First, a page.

Targeted Aptamer Probes for Nucleic Acid Detection

Award Information
Agency:
Department of Health and Human Services
Branch
n/a
Amount:
$106,257.00
Award Year:
2001
Program:
STTR
Phase:
Phase I
Contract:
PHS2001-2
Agency Tracking Number:
1R41AI049689-01
Solicitation Year:
n/a
Solicitation Topic Code:
n/a
Solicitation Number:
n/a
Small Business Information
MOLECULAR EXPRESS, INC.
1111 N HYLAND AVE, AMES, IA 50014-4007, AMES, IA, 50014
Hubzone Owned:
N
Minority Owned:
N
Woman Owned:
N
Duns:
n/a
Principal Investigator:
RICHARD HAMILTON
(515) 292-5141
MOLEXPRESS@ISUNET.NET
Business Contact:
NILSEN-HAMILTON, MARIT
(515) 292-5141
MOLEXPRESS@ISUNET.NET
Research Institution:
IOWA STATE UNIVERSITY

IOWA STATE UNIVERSITY
AMES, IA, 52307

Nonprofit college or university
Abstract
The eventual goal of the current research is to develop probes for in vivo imaging of gene expression and for in vivo targeting of cells for killing or remediation. The current proposal describes a novel nucleic acid probe design that will provide the basis of the new technology required for these applications. These probes are also expected to be a major improvement over current probes for applications such as the analysis of bacterial and other contamination of foods and in the analysis of specific gene expression in cell and tissue samples. We call these "Targeted Revealed Aptamer Probes" (TRAPS). The basic innovation in the proposed TRAP design is the inclusion of an attenuated aptamer that is revealed on hybridization with a target nucleic acid. In the current proposal, the following specific aims are proposed: * Produce a basic TRAP probe. Determine that the TRAP probe only binds its ligand when the probe is hybridized with complementary RNA. Test for proportionality between the amounts of complementary RNA and ligand binding to the probe. Test for specificity of the interaction between the TRAP and the target RNA. * Produce a capture TRAP probe that can be used in capture assays and test its efficacy. PROPOSED COMMERCIAL APPLICATIONS: Initially, these probes are expected to be a major improvement on the current nucleic acid probes used for detection of DNA and RNA sequences such as in the analysis of bacterial and other contamination of foods and in the analysis of specific gene expression in cell and tissue samples. After further development, the probes will be used for in vivo imaging of gene expression and for targeting cells in vivo so that they can be killed or remediated.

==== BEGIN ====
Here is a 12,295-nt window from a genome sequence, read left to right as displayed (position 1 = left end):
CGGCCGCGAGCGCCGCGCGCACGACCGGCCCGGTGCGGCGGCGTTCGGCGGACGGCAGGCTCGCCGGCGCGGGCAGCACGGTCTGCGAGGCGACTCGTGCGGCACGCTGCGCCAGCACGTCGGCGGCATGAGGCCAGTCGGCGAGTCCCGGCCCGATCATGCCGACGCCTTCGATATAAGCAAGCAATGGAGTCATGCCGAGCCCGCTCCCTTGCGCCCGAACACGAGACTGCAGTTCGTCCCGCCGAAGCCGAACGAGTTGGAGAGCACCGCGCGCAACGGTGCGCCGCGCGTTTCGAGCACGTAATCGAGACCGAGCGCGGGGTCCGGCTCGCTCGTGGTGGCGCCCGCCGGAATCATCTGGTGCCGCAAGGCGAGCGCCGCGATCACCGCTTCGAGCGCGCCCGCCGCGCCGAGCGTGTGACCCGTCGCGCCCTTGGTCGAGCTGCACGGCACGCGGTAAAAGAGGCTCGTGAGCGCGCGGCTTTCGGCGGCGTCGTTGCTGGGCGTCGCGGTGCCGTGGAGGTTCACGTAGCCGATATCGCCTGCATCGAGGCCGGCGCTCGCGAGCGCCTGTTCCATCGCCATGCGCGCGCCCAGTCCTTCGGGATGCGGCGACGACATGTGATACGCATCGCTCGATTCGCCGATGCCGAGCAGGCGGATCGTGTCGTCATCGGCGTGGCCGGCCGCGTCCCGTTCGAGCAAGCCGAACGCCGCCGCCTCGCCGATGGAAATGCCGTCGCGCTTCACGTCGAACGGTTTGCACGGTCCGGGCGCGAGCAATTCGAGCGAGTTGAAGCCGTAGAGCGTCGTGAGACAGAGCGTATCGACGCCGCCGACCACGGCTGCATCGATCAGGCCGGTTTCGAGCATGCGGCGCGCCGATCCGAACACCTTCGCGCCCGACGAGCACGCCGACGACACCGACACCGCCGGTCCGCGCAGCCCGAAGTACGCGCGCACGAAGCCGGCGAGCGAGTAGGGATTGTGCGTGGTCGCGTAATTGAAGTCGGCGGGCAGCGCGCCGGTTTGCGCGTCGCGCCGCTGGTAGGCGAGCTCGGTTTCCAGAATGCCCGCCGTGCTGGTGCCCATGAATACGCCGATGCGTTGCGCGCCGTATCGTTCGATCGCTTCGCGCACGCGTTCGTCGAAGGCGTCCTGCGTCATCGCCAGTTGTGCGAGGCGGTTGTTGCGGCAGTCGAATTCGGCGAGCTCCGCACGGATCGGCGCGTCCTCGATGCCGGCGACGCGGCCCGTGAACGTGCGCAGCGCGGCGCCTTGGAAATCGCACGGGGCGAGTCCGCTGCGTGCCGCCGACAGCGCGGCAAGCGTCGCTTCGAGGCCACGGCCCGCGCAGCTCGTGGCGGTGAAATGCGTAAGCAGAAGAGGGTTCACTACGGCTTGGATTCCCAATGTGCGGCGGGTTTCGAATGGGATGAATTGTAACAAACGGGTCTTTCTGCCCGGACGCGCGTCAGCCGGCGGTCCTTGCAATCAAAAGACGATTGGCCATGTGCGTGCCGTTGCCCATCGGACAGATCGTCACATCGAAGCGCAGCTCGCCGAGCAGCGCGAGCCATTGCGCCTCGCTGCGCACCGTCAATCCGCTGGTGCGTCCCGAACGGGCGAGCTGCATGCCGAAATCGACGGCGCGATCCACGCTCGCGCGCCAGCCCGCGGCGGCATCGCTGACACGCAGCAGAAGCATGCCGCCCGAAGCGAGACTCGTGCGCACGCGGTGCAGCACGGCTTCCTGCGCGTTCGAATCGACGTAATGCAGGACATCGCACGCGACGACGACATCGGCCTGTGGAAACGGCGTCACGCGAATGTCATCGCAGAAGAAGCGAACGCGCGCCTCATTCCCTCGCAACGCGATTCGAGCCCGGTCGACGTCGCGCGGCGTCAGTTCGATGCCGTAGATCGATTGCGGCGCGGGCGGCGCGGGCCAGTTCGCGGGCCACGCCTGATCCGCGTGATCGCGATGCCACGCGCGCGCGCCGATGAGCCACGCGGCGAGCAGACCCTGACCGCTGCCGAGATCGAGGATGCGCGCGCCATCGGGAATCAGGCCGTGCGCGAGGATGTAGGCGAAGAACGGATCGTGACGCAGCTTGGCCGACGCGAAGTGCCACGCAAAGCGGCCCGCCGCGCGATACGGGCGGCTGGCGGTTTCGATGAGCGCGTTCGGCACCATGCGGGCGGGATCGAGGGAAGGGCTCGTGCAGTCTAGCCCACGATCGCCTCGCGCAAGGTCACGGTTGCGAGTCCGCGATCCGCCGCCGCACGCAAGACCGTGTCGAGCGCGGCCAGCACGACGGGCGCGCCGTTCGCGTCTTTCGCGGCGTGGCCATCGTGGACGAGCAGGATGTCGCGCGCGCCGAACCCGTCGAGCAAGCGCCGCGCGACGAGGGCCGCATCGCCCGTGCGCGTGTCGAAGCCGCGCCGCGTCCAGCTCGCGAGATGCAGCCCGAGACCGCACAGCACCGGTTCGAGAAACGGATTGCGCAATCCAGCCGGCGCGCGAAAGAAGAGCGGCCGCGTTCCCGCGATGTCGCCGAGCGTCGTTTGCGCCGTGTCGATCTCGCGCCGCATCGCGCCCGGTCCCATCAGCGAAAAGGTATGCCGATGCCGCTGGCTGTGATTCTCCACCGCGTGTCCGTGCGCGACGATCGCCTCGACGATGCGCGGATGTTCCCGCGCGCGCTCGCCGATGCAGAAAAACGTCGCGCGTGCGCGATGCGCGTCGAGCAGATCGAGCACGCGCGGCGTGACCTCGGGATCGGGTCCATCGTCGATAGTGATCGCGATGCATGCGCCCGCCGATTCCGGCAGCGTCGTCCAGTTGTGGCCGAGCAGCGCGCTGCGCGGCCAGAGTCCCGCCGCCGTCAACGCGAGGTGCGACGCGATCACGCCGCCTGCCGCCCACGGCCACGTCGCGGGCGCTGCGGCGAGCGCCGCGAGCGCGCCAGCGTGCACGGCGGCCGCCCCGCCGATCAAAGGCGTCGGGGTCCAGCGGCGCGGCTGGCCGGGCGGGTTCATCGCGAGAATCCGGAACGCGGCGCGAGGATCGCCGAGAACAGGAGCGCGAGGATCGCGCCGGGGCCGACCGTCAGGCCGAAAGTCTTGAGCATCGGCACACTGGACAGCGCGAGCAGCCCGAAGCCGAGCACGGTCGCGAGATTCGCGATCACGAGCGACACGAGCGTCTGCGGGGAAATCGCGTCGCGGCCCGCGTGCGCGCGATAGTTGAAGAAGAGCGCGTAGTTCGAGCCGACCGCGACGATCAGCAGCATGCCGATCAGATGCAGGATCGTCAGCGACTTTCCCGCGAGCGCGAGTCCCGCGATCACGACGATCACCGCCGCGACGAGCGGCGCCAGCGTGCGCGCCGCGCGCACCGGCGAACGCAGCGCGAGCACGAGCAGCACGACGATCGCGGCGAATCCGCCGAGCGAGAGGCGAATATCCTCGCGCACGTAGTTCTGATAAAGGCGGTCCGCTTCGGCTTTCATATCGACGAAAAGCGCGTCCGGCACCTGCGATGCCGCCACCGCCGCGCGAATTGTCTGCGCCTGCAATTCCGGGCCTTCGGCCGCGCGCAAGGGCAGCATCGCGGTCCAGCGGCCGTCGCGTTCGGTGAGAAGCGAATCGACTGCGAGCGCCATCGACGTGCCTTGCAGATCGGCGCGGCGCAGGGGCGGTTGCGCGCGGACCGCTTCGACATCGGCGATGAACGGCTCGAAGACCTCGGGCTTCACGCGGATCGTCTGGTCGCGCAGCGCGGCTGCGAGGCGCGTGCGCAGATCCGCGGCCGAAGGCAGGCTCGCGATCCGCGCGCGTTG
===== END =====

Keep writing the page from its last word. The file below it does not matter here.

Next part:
* information listed above is at the time of submission.

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